The Aquino administration has received much praise from foreign and local institutions for the “spectacular” performance of the Philippine economy in 2012. The International Monetary Fund, World Bank, Asian Development Bank and private think-tanks have all been bullish on the Philippines. Thus, many were surprised by the release last week by Malaysian credit-watcher RAM Rating Services of its inaugural sovereign ratings for five leading Southeast Asian countries. In brief, it showed the Philippines as the laggard among the region’s major economies.
In an 80-page report titled “Leading Asean Sovereigns,” RAM gave the Philippines a rating of “BBB” on its long-term borrowings, meaning that it had only “moderate capacity to meet its obligations.” The Philippines was also given a short-term rating of P2, also the lowest in this category, meaning that it had “adequate capacity to meet its short-term financial obligations.” Malaysia and Singapore got the highest ratings of “AAA” and P1, respectively, meaning “superior capacity” to pay long-term debt and “strong capacity” to settle short-term obligations. Indonesia and Thailand got “AA” and P1, the former indicating “strong capacity” to meet long-term obligations.
RAM was incorporated in 1990 and listed among its shareholders Fitch Ratings, McGraw-Hill Asian Holdings (Singapore), and the Malaysian subsidiaries of Bank of America, Bank of Tokyo-Mitsubishi UFJ, Deutsche Bank, Citibank, HSBC, JP Morgan Chase and Standard Chartered.
In explaining the ratings for the Philippines, RAM noted the country’s strengths in terms of sustained current-account surpluses, rising foreign currency reserves and improving economic conditions. But it said these pluses were being watered down by a “heavy government debt burden, mostly in foreign currencies; a small revenue base and hefty interest expenses [that] strain the fiscal profile, and a weak institutional framework.”
“Our assessment of the Philippines’ fiscal profile reveals persistent deficits due to the government’s weak revenue-generating capacity; tax revenues are its main source of income. As a percentage of GDP, government revenue averaged 15.3 percent from 1990 to 2011 and is the lowest among its peers in the region,” it said.
RAM observed that Philippine budget deficits had largely been narrowing because of better tax administration and collections. “There is also noticeable improvement in its debt ratio, from more than 70 percent of gross domestic product a decade ago to 50.8 percent as of end-2011,” it said. But it added that “the government’s debt load is still hefty and its sizeable foreign-currency-denominated borrowings amplify foreign exchange risk.”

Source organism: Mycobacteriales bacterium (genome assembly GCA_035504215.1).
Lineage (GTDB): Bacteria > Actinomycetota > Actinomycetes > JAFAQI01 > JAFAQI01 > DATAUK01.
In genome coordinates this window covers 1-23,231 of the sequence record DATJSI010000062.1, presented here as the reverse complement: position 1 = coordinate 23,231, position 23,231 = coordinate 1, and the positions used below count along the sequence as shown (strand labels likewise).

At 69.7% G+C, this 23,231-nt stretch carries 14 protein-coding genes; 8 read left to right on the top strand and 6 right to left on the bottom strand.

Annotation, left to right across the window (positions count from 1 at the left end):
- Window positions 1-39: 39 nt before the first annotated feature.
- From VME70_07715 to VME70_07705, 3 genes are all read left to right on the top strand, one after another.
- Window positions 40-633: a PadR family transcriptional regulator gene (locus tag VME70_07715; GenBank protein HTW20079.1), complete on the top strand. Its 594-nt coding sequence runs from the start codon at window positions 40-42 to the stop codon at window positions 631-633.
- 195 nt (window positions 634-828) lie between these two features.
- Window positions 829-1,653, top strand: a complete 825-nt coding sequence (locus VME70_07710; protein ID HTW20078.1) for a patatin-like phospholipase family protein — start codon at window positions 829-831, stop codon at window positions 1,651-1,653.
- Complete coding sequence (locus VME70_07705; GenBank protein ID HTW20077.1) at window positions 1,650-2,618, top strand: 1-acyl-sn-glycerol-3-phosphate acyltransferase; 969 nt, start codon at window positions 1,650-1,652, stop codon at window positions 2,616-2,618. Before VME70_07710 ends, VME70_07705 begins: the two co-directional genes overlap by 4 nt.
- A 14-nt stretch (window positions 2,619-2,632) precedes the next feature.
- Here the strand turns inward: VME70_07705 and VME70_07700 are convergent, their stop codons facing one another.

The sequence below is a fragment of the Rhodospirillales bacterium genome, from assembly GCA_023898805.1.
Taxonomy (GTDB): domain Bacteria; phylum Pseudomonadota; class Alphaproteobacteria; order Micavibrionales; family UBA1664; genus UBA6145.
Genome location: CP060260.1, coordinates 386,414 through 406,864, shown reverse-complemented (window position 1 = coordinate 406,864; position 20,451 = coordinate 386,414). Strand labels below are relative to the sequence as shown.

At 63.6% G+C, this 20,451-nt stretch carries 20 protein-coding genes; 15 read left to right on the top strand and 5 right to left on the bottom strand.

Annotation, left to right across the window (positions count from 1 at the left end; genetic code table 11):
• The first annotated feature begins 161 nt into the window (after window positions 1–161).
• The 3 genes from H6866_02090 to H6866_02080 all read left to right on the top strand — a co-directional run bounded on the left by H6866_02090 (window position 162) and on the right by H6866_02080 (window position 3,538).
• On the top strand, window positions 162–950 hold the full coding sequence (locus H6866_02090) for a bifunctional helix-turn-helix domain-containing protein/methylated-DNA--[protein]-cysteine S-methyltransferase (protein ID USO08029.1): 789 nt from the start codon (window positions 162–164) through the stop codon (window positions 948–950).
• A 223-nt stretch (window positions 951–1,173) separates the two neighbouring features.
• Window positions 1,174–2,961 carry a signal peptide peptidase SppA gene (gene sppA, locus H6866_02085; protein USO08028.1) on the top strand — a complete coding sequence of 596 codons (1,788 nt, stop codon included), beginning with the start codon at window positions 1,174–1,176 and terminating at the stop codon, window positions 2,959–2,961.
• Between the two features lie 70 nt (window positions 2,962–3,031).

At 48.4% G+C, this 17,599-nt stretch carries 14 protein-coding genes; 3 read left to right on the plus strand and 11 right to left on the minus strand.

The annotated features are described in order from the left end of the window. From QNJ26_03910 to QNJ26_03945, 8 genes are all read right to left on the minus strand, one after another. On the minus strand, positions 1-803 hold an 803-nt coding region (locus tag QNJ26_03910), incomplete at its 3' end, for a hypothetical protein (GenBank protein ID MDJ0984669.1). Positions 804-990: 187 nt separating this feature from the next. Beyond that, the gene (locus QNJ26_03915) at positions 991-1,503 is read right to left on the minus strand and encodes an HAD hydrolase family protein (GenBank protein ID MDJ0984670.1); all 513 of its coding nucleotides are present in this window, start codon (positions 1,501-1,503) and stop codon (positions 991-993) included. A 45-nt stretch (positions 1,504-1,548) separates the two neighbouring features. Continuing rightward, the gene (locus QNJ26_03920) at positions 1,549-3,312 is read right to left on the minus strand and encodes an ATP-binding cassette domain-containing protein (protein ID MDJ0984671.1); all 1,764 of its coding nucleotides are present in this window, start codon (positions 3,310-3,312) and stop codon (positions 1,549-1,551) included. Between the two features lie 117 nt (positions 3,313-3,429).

“While the Philippines’ recent economic performance is noteworthy, we are also mindful that much more needs to be done to reposition its misaligned identity—from a remittance-dependent economy to one powered by investments and stronger industries,” RAM said. And while it noted that the Aquino administration was laying the foundation by focusing on upgrading infrastructure and enhancing human-capital development, “the Philippines’ ability to attract FDI still pales in comparison to its regional peers at this juncture.”
Achieving inclusive growth is also being made difficult by the Philippines’ burgeoning population, the world’s 12th highest at more than 95 million. RAM noted the mass poverty that continued to affect about a quarter of the population, as well as the national unemployment rate that stood at 6.9 percent in the second quarter of 2012, and underemployment remaining widespread at 19.3 percent. The “educated unemployed” as a percentage of the total unemployed labor force exceeded 40 percent, highlighting the problem of labor mismatch that has forced Filipinos to work overseas.
RAM’s assessment is the most pragmatic compared with those of Moody’s, Standard & Poor’s and Fitch Ratings. Many in the Aquino administration and in the private sector will cast doubt on RAM’s assessment and point out that the three biggest credit watchdogs are in fact bullish on the Philippines. But it may be well to recall that about four years ago, Moody’s and S&P were criticized for their role in the global credit crisis that saw the fall of the venerable investment house Lehman Brothers in September 2008, leading the world to a sharp economic decline that persists today. Then, the likes of Bank of America, Citi and Merrill Lynch had sterling credit ratings, yet all reeled from the effects of the subprime crisis. Those glowing ratings appear to have been flawed.